Also, these former Jewish believers were once slaves to the law. Supposedly they had close to 615 some laws they had to follow. They had laws to make sure you kept the law. It was burdensome. They could never keep them all perfectly. As a result, they felt guilty all the time. How can they please God? So it was revolutionary when Jesus said, “Come to me all who are weary and heavy laden!” (Matt. 11:28). He’s not talking about praying after a long day at work. He’s talking to good moral religious older brothers (Luke 15) to come to Him, not a system or institution. Likewise, so many people today do not want to be Christians because they think they will have to read 10 chapters of the Bible a day, pray two hours at least and complete a list of do’s and dont’s.  They don’t want to feel guilt when they try and fail, so they avoid Christianity altogether. So thinking they can’t do all of that, they say no to Christ. We will see that actually the opposite is true.

Notice here you didn’t free yourself. Christ set you free.  He set you free from the guilt of your failed attempts to please God. He is the Great Liberator. We have all broken the law of God. We are sinners. The law says the one who sins shall die (Eze. 18:4; Rom. 6:23). We are imprisoned in sin (Gal. 3:22). So imagine a huge prison full of prisoners chained up. Jesus stepped in and took the blame as our Substitute and died for our sins. We take His perfect record and make it ours and He takes our failed record and make it His. Upon resurrection, He enters the prison block of slaves and fills the dungeon with His light. He goes and sets us free and calls us to come forth and follow Him in relationship with Him. We have been set free! Then he says:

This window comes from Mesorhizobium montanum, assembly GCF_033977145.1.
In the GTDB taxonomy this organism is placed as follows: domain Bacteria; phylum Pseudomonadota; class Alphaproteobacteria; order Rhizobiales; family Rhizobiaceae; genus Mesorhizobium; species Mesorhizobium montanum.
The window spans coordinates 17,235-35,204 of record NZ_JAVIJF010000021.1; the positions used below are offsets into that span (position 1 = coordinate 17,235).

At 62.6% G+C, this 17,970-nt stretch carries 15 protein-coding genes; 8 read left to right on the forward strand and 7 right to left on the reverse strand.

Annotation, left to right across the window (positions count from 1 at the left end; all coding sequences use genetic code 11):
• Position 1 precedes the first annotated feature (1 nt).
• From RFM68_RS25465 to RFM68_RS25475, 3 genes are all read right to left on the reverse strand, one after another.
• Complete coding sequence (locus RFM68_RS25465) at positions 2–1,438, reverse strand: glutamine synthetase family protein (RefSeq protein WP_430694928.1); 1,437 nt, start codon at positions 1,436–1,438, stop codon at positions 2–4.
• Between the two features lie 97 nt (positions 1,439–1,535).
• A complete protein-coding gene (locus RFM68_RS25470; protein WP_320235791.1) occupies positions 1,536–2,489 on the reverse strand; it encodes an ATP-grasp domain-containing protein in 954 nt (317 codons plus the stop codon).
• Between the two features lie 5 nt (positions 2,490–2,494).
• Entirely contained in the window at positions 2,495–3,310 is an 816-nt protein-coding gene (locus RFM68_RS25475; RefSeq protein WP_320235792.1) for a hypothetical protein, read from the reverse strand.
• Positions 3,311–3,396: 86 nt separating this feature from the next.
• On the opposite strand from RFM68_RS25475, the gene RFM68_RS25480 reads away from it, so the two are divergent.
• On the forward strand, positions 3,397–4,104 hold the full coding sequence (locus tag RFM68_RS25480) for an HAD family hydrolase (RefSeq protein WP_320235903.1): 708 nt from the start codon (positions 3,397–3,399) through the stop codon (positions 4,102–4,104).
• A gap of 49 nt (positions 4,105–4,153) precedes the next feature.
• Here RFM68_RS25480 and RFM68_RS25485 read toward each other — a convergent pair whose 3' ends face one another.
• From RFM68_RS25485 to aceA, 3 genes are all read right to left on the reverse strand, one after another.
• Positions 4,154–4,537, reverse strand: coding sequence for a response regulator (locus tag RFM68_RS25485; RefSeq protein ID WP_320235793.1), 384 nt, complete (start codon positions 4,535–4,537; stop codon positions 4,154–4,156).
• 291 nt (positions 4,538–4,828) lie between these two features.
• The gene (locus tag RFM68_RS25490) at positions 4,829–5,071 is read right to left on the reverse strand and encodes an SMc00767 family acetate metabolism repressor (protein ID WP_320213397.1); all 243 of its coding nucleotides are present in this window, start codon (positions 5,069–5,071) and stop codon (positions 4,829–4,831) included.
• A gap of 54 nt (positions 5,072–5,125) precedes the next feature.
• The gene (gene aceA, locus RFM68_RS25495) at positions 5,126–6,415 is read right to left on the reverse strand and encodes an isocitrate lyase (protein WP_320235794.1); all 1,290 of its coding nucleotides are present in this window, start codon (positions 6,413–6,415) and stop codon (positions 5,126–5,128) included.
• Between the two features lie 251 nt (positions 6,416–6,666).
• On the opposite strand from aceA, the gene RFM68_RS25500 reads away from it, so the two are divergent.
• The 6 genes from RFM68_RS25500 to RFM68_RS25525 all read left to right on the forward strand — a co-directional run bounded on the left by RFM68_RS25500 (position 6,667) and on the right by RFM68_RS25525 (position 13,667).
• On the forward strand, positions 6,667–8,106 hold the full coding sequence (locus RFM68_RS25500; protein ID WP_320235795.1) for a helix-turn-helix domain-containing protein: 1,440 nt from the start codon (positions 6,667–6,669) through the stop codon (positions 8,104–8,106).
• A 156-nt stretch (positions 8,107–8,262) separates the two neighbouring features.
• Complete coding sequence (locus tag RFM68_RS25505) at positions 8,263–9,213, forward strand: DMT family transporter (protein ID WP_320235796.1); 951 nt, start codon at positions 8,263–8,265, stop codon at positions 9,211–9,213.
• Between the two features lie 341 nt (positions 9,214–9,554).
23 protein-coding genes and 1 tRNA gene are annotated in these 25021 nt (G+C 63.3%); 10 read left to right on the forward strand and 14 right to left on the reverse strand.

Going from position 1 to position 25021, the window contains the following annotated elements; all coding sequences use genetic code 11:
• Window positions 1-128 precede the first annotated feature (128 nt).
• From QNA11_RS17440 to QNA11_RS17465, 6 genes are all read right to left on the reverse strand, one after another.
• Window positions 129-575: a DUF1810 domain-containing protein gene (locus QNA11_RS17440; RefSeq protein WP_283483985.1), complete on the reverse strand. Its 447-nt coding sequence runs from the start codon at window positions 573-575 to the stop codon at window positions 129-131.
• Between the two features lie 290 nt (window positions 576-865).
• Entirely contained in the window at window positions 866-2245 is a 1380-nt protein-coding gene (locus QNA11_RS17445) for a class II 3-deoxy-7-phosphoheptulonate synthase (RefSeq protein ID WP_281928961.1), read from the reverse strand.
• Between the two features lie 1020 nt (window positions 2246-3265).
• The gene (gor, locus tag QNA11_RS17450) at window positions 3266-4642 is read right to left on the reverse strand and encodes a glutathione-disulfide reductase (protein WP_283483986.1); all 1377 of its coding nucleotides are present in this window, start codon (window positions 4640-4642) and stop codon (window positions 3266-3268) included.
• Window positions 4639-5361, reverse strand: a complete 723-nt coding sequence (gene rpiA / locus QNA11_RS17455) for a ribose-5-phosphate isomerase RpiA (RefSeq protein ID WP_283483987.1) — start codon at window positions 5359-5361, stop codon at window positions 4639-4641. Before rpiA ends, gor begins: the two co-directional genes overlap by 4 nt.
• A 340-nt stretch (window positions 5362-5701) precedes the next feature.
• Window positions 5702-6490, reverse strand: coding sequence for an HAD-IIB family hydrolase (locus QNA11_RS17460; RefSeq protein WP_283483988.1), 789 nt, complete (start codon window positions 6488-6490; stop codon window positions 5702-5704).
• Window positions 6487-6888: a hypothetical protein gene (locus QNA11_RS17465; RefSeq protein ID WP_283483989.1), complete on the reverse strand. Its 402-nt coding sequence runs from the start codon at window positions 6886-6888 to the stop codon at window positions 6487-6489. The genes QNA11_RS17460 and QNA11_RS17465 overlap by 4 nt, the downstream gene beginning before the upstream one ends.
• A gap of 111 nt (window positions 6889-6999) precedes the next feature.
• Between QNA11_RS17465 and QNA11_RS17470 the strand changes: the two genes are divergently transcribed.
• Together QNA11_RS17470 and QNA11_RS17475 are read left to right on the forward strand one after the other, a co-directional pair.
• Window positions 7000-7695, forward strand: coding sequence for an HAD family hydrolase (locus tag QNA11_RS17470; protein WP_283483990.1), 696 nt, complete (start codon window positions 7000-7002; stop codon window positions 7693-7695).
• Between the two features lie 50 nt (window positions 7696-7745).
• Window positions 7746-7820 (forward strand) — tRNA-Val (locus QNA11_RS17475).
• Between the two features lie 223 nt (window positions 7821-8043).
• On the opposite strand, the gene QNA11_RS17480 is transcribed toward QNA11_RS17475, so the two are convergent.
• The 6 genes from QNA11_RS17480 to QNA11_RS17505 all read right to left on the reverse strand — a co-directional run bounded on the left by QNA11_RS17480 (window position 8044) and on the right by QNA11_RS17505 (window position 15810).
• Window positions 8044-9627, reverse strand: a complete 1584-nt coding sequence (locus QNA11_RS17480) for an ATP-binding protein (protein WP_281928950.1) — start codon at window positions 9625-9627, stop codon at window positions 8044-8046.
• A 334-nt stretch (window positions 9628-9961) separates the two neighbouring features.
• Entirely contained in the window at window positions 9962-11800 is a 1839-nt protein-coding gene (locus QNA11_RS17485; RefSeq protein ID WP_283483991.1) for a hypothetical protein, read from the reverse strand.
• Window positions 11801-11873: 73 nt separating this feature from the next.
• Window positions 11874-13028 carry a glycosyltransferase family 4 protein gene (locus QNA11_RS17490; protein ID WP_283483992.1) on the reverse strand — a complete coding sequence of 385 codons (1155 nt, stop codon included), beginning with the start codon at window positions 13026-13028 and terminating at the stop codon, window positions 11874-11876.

b) We need to stay free

Notice the command here to stand firm and not to submit again. The command comes after the fact. We stand firm (continuous tense meaning ‘”keep on standing firm”) in response to Christ standing firm for us. All of Christianity is a response. We do because of what Christ has done.